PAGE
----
Officials Say Charleston Shooter Confesses To 'Race War'

The shooter who gunned down nine parishioners at a historic Black church in Charleston, S.C., Wednesday night has confessed to the killings, according to news reports citing authorities who said he wanted to start a “race war.” Meanwhile, mainstream media is coming around to calling the incident an act of terrorism.


Dylann Roof, 21, opened fire at the Emanuel African Methodist Episcopal Church after sitting with the small bible study group for about an hour. While shooting the African-American congregants, authorities said, Roof apparently told them he was killing them because they were Black, saying, “You rape our women, and you’re taking over our country.”

In an interview with ABC News, Roof’s roommate said Roof “was big into segregation,” and was plotting his actions for six months. “I think he wanted something big like Trayvon Martin,” Joey Meek said. “He wanted to make something spark up the race war again.” Meek, however, never alerted authorities to his roommate’s plans.

Roof is due in court later today and has waived his right to counsel.

In response to a deluge of social media commentary arguing that the mainstream media often labels Muslim shooters as “terrorists,” Black shooters as “thugs” and white shooters as “mentally ill,” CNN this morning said it was taking an official position and calling Roof’s action an act of terrorism.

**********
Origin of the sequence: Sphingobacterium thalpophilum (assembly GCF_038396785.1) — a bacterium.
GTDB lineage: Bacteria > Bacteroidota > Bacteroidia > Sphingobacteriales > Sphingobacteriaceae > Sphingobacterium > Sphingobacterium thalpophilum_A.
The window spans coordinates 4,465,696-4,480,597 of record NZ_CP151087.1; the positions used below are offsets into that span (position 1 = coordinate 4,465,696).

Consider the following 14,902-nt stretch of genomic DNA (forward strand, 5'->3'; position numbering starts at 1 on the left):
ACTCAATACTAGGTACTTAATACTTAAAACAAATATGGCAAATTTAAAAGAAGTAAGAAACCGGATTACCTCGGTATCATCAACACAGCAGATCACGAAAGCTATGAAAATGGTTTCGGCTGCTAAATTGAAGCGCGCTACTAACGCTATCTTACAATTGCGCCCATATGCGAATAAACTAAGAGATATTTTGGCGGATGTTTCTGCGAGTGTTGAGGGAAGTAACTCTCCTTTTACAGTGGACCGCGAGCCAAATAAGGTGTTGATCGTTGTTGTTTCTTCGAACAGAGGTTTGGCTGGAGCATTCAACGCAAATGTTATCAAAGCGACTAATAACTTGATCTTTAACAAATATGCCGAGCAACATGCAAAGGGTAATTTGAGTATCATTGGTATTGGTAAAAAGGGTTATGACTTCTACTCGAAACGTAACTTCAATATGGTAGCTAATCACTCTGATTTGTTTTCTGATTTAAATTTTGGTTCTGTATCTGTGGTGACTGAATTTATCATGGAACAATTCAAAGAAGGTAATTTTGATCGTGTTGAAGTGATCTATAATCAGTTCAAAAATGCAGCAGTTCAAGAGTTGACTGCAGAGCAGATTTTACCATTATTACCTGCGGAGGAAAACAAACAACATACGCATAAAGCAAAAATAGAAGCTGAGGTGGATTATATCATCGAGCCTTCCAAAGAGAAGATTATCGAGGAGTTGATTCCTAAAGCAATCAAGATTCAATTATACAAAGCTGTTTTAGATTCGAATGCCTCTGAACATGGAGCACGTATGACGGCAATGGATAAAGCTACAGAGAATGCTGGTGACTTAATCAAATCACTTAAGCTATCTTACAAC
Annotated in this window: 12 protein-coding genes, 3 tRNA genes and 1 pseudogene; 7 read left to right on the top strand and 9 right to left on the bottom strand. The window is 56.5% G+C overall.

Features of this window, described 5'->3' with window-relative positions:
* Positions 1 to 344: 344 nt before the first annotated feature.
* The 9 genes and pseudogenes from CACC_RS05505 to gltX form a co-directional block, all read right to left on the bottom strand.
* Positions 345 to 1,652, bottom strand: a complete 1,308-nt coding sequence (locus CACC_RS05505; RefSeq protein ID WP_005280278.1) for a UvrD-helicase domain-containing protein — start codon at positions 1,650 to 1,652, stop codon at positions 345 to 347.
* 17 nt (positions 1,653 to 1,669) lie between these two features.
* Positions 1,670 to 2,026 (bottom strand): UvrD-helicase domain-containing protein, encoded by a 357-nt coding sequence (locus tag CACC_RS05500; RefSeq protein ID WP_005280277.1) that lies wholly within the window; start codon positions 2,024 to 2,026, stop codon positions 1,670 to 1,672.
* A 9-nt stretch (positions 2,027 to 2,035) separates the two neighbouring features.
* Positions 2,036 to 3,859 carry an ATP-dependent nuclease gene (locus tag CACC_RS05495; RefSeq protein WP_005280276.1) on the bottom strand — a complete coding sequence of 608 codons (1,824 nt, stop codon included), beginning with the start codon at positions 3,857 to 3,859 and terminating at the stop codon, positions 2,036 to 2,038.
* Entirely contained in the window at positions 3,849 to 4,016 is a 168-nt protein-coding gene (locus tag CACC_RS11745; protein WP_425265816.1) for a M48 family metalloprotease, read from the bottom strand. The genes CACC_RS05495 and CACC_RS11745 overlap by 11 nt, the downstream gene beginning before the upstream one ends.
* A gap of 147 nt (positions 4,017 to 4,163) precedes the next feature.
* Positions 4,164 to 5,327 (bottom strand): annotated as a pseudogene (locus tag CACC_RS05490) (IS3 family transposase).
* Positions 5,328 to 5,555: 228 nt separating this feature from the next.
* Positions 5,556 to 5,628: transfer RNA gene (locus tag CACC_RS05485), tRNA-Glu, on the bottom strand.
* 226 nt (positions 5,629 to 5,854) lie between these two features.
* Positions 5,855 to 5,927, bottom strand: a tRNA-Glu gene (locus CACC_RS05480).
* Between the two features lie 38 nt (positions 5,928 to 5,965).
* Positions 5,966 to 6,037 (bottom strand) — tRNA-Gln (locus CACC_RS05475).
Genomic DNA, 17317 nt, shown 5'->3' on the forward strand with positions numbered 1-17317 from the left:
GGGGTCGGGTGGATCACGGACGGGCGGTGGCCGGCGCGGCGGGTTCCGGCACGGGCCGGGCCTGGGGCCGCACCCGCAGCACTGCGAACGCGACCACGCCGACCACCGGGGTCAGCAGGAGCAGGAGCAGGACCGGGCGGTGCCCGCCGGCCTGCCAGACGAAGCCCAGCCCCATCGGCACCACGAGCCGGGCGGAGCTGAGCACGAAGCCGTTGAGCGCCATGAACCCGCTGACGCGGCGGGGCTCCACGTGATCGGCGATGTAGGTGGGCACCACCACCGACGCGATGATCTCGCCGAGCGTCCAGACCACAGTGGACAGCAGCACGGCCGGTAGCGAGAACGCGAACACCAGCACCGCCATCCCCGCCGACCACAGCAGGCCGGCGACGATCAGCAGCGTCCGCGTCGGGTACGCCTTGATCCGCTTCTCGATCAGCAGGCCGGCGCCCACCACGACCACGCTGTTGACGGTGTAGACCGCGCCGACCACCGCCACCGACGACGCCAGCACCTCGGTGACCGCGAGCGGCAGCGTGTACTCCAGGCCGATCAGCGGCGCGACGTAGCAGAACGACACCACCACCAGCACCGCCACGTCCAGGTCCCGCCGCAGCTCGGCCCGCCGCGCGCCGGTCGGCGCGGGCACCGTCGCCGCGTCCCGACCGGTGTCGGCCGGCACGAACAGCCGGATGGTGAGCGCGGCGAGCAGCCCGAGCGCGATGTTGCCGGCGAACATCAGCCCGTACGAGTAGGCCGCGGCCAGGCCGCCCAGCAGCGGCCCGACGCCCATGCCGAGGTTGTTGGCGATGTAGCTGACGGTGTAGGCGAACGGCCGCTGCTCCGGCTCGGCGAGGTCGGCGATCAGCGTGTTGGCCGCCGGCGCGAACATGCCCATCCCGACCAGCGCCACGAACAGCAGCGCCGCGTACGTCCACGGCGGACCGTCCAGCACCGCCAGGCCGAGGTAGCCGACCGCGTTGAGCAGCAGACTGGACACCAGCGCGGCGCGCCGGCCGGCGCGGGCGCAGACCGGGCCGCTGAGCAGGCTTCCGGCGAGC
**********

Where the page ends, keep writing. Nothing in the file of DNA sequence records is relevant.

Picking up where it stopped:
The Daily Show’s Jon Stewart last night decided to open the show with “no jokes” and instead diving in to what he sees is part of the problem:

If this had been what we thought was Islamic terrorism … it’s “we’ve got to do whatever we can we’ll torture people! we’ve got to do whatever we can to keep Americans safe.” Nine people shot in a church, what about that “Hey, what are you gonna do, crazy is as crazy does.” That’s the part that I cannot for the life of me wrap my head around.

Stewart added that the racism is so blatant, yet ignored in some instances: “In South Carolina, the roads that Black people drive on are named for Confederate generals who fought to keep black people from being able to drive freely on that road. That’s insanity. That’s racial wallpaper. That’s you can’t allow that. The Confederate flag flies over South Carolina. And the roads are named for Confederate generals, and the white guy is the one who feels like his country is being taken away from him.”

Social media was relentless in contrasting not only the coverage of this particular shooter, but also the way in which police handled the arrest:

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